University Support for Faculty Funding Success

The pool of funds available for grants in the US is steadily shrinking given that funding is similar from year to year, and those funds are not keeping up with inflation and labor costs. Also, grant funding has been dramatically reduced in certain federal funding agencies and in others it has fallen by 20-25 percent, meaning that most academics are spending valuable time writing applications that end up being rejected. With this problem in mind, universities have an important role to play in assisting faculty to be successful in their grant applications. Universally, an institution that succeeds in its external funding efforts is one that develops a culture for grant procurement. To develop this culture, institutions should include and encourage this undertaking in its strategic plan, and throughout all areas of the university.

Most US institutions of higher education encourage faculty to apply for external funding, but the assistance they provide varies extensively. Teaching institutions, now more than ever, stress the importance of research. Unfortunately, due to the heavy teaching loads, many provide little if any assistance to faculty, while at the same time expecting them to submit successful grant requests. Among the most well-funded institutions, including R1 Doctoral Universities (very high research activity) and R2 Doctoral Universities (high research activity), assistance given to faculty varies, but all financially support projects that lead to faculty success in procuring external funding.

The following, although not inclusive, are some of the necessary infrastructure support steps an institution needs to take to assure increased funding and faculty support:

  • Institutional level: This includes development of an administrative unit, such as a Sponsored Research Office, which will support many grant-related activities such as grant searches, grant compliance with the Requests for Proposals (RFPs), budget development and grant submissions. The university should recruit and pay graduate research assistants and financially and philosophically support departments that encourage and assist faculty in their funding pursuits. Some of these areas might be content reviews, editing, evaluation and statistical services.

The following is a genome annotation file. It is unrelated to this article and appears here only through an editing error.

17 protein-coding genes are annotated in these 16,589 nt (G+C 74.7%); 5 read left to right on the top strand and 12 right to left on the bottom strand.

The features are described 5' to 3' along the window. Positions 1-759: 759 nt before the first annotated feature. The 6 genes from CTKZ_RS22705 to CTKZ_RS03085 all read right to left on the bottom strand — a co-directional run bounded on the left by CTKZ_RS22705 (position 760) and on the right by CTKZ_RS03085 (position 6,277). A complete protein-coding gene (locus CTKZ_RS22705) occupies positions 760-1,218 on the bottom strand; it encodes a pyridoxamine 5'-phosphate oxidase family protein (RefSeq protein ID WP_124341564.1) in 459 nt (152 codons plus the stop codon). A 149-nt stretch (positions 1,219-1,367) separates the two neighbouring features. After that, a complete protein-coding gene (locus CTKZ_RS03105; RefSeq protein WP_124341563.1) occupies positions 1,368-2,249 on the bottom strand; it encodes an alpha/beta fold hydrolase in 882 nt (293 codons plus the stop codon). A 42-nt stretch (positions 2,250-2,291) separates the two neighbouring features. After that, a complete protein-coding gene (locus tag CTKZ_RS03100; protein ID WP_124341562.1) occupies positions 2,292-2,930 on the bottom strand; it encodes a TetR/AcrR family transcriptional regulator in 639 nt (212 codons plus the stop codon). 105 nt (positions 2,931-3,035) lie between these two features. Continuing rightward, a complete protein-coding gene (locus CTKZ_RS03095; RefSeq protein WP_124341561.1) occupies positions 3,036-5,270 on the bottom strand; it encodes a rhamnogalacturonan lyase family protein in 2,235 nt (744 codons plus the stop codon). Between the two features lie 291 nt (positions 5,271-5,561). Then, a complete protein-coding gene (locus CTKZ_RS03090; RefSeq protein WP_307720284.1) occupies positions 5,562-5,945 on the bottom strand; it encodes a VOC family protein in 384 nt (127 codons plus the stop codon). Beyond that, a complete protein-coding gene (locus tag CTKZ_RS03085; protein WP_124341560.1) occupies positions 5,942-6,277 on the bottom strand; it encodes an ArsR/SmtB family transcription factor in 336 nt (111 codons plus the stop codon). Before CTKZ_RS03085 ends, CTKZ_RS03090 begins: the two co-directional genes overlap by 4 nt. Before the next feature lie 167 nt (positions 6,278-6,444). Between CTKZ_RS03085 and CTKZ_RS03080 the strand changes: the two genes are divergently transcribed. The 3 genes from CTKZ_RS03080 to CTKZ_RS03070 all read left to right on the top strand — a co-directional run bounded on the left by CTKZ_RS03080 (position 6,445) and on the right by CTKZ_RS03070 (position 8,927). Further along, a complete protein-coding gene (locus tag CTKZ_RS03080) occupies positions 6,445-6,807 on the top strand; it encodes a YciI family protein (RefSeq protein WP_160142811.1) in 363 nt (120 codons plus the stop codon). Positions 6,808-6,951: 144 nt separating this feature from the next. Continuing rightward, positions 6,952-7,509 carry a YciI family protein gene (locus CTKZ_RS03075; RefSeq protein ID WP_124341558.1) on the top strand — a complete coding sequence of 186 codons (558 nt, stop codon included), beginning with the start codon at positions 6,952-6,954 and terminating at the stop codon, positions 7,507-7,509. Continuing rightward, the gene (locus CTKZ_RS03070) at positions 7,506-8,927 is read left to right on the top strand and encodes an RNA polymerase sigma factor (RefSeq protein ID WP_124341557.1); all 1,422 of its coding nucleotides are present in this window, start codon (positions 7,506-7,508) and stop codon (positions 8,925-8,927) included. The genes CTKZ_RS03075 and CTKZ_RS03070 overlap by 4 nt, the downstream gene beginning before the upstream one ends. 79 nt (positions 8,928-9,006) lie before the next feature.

• Departmental level: On the departmental level, the key faculty incentives are salary increases and reduced teaching loads. Also, the departmental goals should include funding success in the tenure and promotion criteria. In addition, many departments hire support staff to assist faculty in grant seeking and writing.
  • Individual level: Faculty should be encouraged to augment their grant writing skills by attending ongoing extensive workshops sponsored by their department or conducted by external contractors. Another essential activity is creating partnerships and mentorships between the established senior and junior faculty in order for the former to review proposals and recommend changes. Ongoing mock grant review panels, whereby senior faculty review and score junior faculty proposals, are extremely helpful in order for faculty to see how their proposals will be critiqued and scored by the donor agency panels.

Other key aspects are visits by grant program officers, sharing and dissecting of successful proposals, online tutorials, departmental writing retreats, centers of research excellence, and standing committees that can work with faculty on a continuous basis. All of these must be institutionalized and conducted throughout the year. Faculty need to be incentivized and encouraged to attend the training, mentoring and other related activities. Coordination between all areas of the institution is essential. In addition, the orientation for all newly entering faculty should stress the importance of research, grant procurement and the assistance that the university provides in those respects.

From my extensive experience in working with universities throughout the nation, those that implement a culture of grant procurement including as many as possible of the above activities are the institutions with the highest funding success rate.

Mathilda Harris

Over the past 18 years, she has written grants, conducted capital campaigns, developed strategic plans for grant procurement, and assisted individuals and institutions to write winning proposals for various donors.

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